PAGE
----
Rolf Landua, antimatter researcher

Rolf Landua, antimatter researcher

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Credit: DAVID PARKER/SCIENCE PHOTO LIBRARY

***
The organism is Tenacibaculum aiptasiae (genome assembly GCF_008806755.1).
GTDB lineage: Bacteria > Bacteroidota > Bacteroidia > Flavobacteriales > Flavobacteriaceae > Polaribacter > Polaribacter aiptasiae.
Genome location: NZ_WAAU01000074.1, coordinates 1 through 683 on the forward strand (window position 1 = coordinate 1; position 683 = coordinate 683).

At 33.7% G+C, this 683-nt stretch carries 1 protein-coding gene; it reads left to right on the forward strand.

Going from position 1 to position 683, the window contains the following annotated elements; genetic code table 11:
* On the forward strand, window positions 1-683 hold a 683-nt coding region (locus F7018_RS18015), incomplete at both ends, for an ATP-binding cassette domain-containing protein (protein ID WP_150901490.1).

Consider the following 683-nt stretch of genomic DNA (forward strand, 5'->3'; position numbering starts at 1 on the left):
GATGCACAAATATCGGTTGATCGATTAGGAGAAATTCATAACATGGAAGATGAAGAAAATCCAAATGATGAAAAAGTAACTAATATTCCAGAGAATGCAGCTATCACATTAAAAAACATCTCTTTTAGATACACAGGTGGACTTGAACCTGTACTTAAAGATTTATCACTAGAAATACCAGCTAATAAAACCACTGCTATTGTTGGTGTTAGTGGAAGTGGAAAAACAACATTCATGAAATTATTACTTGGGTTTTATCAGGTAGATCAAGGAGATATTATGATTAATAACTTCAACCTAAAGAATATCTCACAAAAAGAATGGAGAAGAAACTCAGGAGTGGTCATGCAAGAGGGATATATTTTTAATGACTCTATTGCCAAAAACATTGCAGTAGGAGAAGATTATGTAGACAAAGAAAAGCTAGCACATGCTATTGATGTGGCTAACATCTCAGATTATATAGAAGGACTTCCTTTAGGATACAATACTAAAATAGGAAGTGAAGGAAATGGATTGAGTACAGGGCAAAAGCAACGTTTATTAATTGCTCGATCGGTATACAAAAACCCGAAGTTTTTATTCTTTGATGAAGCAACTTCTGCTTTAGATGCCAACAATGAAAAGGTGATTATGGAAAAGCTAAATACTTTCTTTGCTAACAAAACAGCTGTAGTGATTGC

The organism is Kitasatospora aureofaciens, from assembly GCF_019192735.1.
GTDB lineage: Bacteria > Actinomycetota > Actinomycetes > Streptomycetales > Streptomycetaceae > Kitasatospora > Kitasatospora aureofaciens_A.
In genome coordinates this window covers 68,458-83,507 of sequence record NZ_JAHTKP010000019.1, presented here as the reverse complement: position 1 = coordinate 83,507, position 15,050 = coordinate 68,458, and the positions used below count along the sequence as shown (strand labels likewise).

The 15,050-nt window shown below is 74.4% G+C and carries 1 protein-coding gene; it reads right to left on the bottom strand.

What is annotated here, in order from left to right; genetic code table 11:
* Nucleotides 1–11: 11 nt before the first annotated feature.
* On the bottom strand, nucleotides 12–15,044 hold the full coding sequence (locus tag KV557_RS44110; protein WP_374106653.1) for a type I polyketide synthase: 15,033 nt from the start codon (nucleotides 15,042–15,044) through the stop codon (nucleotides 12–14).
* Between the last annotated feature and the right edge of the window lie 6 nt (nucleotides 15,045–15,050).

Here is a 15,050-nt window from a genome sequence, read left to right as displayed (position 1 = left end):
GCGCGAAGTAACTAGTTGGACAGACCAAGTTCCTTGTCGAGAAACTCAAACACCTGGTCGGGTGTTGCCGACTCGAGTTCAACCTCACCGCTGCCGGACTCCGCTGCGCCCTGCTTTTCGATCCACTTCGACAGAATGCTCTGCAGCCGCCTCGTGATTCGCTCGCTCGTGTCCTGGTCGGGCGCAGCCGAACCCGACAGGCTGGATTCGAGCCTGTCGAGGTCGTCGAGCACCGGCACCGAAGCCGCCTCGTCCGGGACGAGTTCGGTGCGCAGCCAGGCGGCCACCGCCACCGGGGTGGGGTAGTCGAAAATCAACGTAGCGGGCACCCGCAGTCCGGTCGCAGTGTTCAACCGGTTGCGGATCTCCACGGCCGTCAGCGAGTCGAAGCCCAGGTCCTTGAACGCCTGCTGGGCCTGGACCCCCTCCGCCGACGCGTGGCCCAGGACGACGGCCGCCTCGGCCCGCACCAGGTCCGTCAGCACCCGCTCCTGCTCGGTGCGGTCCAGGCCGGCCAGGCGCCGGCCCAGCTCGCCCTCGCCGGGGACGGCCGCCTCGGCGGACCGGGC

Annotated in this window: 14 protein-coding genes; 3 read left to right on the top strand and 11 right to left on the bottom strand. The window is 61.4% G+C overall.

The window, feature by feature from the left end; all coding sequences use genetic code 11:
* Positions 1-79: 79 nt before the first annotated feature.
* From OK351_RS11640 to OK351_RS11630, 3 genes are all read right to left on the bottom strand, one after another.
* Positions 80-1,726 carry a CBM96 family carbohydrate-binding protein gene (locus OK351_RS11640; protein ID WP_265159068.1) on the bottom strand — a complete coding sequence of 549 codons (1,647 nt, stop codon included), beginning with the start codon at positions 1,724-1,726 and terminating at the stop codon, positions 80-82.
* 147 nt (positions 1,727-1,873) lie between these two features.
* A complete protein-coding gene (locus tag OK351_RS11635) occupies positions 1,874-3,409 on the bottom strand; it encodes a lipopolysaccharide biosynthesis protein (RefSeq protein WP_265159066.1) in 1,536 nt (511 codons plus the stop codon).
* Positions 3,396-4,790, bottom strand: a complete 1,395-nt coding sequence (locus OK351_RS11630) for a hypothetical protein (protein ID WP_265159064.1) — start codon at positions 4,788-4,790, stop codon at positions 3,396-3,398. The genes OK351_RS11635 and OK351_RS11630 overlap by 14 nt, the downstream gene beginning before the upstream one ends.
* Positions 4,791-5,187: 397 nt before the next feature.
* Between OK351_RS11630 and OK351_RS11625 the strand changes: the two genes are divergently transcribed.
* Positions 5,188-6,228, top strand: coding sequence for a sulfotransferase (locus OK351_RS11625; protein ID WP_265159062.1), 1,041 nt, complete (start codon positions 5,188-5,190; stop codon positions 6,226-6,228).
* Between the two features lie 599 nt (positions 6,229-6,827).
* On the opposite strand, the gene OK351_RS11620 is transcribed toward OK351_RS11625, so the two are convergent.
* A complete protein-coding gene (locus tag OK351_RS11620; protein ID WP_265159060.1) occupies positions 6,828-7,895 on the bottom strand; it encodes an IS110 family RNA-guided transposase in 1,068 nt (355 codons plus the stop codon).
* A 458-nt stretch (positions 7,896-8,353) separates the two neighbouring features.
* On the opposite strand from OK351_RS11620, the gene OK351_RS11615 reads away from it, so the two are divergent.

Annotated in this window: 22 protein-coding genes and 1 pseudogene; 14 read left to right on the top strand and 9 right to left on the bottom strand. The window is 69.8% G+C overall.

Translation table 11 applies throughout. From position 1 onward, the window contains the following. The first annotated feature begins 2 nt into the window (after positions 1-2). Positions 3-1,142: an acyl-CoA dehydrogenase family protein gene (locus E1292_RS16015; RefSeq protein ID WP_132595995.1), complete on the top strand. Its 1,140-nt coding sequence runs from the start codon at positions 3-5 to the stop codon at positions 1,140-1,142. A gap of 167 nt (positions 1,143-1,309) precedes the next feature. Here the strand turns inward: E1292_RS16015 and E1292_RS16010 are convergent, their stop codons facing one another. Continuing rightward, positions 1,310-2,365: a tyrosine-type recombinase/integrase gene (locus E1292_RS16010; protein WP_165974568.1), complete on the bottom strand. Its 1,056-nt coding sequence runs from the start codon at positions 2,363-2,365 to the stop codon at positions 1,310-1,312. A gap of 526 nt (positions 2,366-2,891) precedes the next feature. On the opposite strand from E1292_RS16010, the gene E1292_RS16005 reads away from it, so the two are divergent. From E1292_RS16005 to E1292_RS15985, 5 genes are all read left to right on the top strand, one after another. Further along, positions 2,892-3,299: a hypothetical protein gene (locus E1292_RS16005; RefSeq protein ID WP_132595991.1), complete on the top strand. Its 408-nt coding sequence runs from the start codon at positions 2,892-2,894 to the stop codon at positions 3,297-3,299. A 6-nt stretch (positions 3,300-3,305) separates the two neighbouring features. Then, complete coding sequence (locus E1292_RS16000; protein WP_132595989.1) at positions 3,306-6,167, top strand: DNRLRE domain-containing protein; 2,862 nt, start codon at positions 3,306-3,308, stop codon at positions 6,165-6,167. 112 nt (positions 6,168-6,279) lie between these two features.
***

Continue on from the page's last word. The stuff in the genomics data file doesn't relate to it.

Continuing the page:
Caption: Dr Rolf Landua, physicist at the ATHENA experiment at CERN, Geneva, Switzerland, in 2002. The ATHENA experiment is designed to produce atoms of antimatter (anti-atoms). It does this by combining positrons (antimatter electrons) with antiprotons to form antihydrogen. The antiprotons are made by a particle accelerator, and are slowed from nearly the speed of light by the antiproton decelerator (AD), allowing them to form anti-atoms. Antimatter and matter should have been formed in equal quantities in the Big Bang, and should have rapidly annihilated each other. Studying antihydrogen will provide information on why the universe is today made mainly of matter.

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